High Shipping Costs Are Here to Stay, Says Bloomberg
By Henry Ren (Bloomberg) Stubbornly high shipping expenses for businesses are getting sealed into contracts for the next 12 months, forcing companies to pass the extra costs on to consumers....
By Dan Murtaugh (Bloomberg) — So you want in on China, the world’s fastest-growing gas market?
It would have been virtually impossible last decade. The only gas seen in China was pumped from its own wells and sold at prices strictly regulated by the government.
Today, things are vastly different as China has become the world’s biggest importer. Its battle against smog by replacing coal furnaces caused demand for cleaner-burning gas to explode, pushing up prices above state-controlled rates.
Amid the surge in consumption and imports, new trading methods have emerged that reflect supply and demand in ways inconceivable under tight pricing controls that dominated the market. The government has also signaled a willingness to loosen its grip, pushing through policies in recent times that adopt more free-market practices common in the U.S. and Europe.
Here’s a look at some of those initiatives:
The future of gas trading in China may evolve from a decidedly primitive mode of transportation: good ol’ trucks. Since the 1990s, China has super-chilled small amounts of domestic gas into liquid form, loaded it on tanker trucks and sent the vehicles off to filling stations to fuel everything from taxis to 18-wheelers.
Those trucks have found a massive new market in recent years as China forced homes and factories to switch from burning coal, boosting gas demand quicker than pipelines can be built to support it. Trucks carried about 19 million tons of liquefied natural gas to customers last year, accounting for 12 percent of China’s total use, Wood Mackenzie Ltd. estimates.
All that trucked supply is sold outside the government’s regulated pricing scheme. Buyers and sellers negotiate deals on WeChat and other platforms. Exchanges and companies such as ENN Group publish daily prices, adding transparency to this corner of the market.
Trucked LNG sells for about 4,500 yuan ($650) a metric ton. That’s about two-thirds higher than the government-set benchmark Shanghai city-gate rates. In the previous winter, trucked LNG prices jumped to 7,400 yuan amid a nationwide gas shortage. Chinese suppliers say they’re better prepared this year with more LNG contracts and gas storage in place.
If a truck of LNG is too small for your needs, consider an ocean-going tanker. The first auction of overseas supply via a Chinese trading platform took place in September, according to the host Chongqing Petroleum & Gas Exchange. The buyer was a unit of China National Petroleum Co., which said spot cargoes traded over the bourse have a price advantage.
What the Chongqing exchange wants to achieve is an active gas marketplace where buyers and sellers can gain the price transparency and liquidity they need for trading. It follows in the footsteps of global companies such as S&P Global Platts and GLX, which have created online platforms that allow traders to bid and offer spot cargoes, including shipments into China.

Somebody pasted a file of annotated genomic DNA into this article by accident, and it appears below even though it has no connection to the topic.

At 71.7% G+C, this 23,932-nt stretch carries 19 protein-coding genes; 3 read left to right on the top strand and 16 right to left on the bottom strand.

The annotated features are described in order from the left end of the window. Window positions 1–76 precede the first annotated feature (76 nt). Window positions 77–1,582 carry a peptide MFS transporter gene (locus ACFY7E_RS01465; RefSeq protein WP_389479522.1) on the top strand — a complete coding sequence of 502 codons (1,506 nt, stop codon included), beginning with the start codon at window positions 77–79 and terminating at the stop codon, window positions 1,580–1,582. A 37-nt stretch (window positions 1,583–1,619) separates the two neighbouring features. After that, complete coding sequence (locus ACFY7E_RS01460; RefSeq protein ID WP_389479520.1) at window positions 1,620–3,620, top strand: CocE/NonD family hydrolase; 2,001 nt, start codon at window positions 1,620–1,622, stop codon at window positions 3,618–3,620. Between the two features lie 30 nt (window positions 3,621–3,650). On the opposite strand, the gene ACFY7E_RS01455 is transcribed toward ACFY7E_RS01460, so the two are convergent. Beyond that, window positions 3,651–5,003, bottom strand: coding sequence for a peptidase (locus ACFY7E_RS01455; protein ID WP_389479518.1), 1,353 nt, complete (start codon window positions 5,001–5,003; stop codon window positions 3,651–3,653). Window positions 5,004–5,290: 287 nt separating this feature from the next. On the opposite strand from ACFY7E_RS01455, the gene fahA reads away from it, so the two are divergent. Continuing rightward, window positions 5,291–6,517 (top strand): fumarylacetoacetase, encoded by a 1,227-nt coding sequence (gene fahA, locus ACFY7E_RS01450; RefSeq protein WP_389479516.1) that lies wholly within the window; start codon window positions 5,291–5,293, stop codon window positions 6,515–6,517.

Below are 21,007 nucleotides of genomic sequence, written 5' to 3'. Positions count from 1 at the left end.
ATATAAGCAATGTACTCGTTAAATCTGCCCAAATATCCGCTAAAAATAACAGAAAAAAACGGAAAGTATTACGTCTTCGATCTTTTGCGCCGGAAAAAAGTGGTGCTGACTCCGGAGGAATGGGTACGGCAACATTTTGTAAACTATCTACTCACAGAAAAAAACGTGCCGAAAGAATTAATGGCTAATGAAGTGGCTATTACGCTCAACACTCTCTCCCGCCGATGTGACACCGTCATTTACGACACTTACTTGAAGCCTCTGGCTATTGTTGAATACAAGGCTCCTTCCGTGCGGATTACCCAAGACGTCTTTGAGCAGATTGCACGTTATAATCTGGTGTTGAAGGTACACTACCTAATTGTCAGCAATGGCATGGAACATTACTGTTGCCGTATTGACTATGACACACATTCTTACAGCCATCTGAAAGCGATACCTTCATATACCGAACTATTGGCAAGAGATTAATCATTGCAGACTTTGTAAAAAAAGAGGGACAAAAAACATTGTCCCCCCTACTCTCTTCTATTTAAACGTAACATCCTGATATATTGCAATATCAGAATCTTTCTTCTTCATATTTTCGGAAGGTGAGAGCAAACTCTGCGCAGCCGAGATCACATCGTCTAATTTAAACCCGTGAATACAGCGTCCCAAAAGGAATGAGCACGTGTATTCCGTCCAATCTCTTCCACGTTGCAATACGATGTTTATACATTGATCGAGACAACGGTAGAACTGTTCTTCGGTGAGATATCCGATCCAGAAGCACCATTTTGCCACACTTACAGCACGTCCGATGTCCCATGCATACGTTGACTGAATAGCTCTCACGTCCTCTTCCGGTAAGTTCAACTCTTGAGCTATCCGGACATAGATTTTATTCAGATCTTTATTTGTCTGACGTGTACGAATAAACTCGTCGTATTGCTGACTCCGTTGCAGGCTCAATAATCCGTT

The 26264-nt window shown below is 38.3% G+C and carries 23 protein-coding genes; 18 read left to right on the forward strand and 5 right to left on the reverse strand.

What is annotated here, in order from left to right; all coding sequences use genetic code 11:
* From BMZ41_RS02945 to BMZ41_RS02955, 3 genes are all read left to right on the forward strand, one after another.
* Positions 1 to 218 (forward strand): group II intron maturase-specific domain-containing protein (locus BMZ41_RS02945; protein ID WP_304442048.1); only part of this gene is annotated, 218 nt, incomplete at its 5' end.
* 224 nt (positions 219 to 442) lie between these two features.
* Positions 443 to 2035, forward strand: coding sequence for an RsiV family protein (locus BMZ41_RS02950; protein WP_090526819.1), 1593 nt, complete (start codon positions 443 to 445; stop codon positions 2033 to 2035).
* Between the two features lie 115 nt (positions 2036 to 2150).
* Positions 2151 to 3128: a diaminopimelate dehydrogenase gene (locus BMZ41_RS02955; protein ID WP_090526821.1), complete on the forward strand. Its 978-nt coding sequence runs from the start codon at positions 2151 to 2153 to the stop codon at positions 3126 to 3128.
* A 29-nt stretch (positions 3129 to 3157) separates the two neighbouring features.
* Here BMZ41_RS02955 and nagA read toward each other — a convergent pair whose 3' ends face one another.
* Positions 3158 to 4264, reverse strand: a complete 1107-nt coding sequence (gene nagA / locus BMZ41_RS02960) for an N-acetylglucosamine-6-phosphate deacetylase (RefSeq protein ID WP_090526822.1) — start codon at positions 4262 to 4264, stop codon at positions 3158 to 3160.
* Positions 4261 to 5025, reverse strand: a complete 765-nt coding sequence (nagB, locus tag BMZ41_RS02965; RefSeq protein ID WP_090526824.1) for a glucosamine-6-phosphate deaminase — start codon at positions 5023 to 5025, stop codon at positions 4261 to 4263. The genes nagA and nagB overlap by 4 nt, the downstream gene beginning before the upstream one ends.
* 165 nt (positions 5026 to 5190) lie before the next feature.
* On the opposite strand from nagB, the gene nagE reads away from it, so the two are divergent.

What good is a ship full of LNG if there’s no place to unload it? That problem was felt acutely last year, when infrastructure needed for China’s transition from coal to gas wasn’t completed in time, worsening heating shortages in parts of the country.
Most of China’s gas facilities are owned and operated by its state-owned giants: CNPC, Sinopec Group and China National Offshore Oil Corp. Over the years, authorities have urged the trio to share their terminals and pipelines with smaller firms to help ease bottlenecks in the distribution network.
In a first-ever deal this year, CNOOC auctioned off a time slot for its Yuedong station to a Zhenhua Oil-led consortium, allowing them to receive an import cargo during the designated period. It’s since auctioned a second terminal spot on the Shanghai Petroleum & Natural Gas Exchange.
Some companies including ENN, Guanghui Energy Co. and Jovo Energy Co. have built their own terminals so they can access the global LNG market and not be beholden to other operators.
The two exchanges in Shanghai and Chongqing have also started allowing companies to auction small quantities of gas and LNG on their platforms. Depending on demand, that will give firms the chance to fetch prices above government-set rates. All three of China’s largest gas suppliers have taken part in such auctions this year.
It’s not just trading practices that have evolved. National policies have also undergone changes to free up the gas market. The government is considering spinning off pipeline assets of the three state giants into a separate national operator, allowing for fairer access and competition among companies. The plan may be unveiled in the first half of 2019.
Another policy shift is the convergence of China’s residential and non-residential benchmark rates to give markets greater flexibility to determine prices. The nation’s top economic planner said in May that China sourced about 40 percent of its natural gas supplies from overseas last year, and domestic prices were insufficient to cover import or production costs.
© 2018 Bloomberg L.P
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